Kyotographie Tour

This full day tour costs 7,000 yen.

“For its fourth edition, April 23rd – May 22nd, 2016 KYOTOGRAPHIE International Photography Festival returns with 14 exhibitions, in 15 venues with two associated programs. These major exhibiting artists are presented inside historical buildings (Old tea houses, tradtional artisan buildings, temples and garden). This year theme is « CIRCLE OF LIFE ». The Festival, with more than 60,000 visitors last year, is now considered a major international artistic event in Asia, gathering both photography lovers, professionals and the general public. We offer you an intimate chance to discover a selection of KYOTOGRAPHIE exhibitions. The KYOTOGRAPHIE passport (included in the visit fee) gives you access to all the exhibitions.”

To find out more about the tour please visit the Japan Experience website.

Kyotographie Masterclass: DREAMS TO REALITY
With Arno Rafael Minkkinen

Fosters Pond, 1989 ©Arno Rafael Minkkinen courtesy PUG OSLO

Fosters Pond, 1989 ©Arno Rafael Minkkinen courtesy PUG OSLO

“Improve or find your personal visual language and style. Developing a personal & recognisable style is key to photographic practice, it also allows a photographer to change subject matter, maintaining identity.
Arno Rafael Minkkinen is a Finnish-­‐American photographer, educator, curator, and writer with over 100 solo shows and nearly 200 group exhibitions in galleries and museums worldwide.”

Date : April 23rd 10:00-12:00*
25th, 26th 9:00-17:00
Fee : 20,000JPY (tax inclusive)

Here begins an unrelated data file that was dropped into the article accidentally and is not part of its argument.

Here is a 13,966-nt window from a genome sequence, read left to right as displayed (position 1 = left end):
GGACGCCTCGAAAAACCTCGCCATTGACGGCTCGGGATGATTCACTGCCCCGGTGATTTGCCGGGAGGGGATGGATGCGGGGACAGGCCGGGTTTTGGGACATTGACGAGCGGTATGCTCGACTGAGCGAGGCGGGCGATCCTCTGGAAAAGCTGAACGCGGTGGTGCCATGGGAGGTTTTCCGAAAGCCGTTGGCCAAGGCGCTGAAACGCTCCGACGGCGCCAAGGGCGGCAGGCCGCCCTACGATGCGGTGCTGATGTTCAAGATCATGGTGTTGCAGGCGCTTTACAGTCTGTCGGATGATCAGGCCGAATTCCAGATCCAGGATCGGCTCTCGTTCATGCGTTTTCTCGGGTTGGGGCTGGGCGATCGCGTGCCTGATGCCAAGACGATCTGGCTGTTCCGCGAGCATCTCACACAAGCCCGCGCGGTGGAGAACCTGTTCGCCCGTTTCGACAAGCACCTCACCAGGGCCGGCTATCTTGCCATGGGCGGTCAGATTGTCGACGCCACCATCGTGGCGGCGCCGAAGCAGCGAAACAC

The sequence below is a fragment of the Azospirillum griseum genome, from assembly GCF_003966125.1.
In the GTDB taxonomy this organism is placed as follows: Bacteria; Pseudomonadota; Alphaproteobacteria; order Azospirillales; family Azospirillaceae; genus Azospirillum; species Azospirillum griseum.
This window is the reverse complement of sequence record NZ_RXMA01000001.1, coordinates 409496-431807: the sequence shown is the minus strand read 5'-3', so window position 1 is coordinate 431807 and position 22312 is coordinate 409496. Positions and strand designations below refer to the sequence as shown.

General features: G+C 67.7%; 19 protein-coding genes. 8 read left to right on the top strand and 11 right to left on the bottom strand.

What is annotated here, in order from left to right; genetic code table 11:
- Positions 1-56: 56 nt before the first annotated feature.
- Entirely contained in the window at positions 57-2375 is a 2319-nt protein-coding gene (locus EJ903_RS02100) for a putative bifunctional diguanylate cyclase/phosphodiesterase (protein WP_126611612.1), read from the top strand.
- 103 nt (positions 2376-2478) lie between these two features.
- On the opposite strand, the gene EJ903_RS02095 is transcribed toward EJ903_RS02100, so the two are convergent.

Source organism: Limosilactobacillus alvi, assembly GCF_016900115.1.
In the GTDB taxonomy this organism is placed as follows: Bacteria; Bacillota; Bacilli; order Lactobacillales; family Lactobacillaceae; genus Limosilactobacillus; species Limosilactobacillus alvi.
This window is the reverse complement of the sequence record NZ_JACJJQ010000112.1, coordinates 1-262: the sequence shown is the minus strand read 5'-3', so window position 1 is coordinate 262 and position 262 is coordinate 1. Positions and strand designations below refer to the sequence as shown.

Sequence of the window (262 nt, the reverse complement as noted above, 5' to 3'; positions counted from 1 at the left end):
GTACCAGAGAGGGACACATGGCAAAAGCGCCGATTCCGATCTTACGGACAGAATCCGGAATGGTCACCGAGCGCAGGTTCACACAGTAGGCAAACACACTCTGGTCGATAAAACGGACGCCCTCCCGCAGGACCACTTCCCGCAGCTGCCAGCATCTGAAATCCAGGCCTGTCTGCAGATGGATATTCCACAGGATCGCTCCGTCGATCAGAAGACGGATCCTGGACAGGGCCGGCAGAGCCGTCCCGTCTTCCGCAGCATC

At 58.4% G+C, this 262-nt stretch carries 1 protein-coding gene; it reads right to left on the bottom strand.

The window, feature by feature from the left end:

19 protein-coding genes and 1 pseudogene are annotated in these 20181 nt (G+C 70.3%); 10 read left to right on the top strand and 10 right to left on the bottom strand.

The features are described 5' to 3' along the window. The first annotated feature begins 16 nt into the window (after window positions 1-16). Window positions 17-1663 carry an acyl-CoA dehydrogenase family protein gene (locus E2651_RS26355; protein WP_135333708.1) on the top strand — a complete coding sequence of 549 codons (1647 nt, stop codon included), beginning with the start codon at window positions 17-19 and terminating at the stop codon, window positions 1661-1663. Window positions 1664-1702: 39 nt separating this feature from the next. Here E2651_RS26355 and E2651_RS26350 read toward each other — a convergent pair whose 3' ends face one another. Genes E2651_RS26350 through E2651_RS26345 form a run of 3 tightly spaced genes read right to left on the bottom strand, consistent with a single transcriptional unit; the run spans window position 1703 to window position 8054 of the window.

Venue : Ryosokuin (Kenninji Temple)
Language : English with Japanese translation
Inquiries : public.program@kyotographie.jp

For application details please visit this page: http://www.kyotographie.jp/en/2016portal/event/masterclass-with-minkkinen

To find out more about the various exhibitions and events, you can visit the official website or download a presskit.

Miksang Contemplative Photography; Kyoto Workshop: May 4th – 15th 2016

Thanks to Lisa Allen for sharing the following course information:

miksang

Photo by Julie DuBose

Kyoto Journal and The Miksang Institute are co-hosting a special ten-day intensive Miksang Contemplative Photography workshop in Kyoto from May 4-15, 2016.

The course will be taught by teachers, Michael Wood and Julie DuBose, and will include the first three levels in the Miksang training curriculum: Opening the Good Eye, Making Contact, and The Heart Of Perception.

Instruction will be in English with Japanese translation. Cost for the entire 10-day course is $1000 USD. The workshop will be held at Kyoto International Community House. This special workshop will begin Wednesday evening, May 4th and end at 5:00pm on May 15th, 2016. Monday May 9th will be a day off.

For more information, please email: info@miksanginstitute.com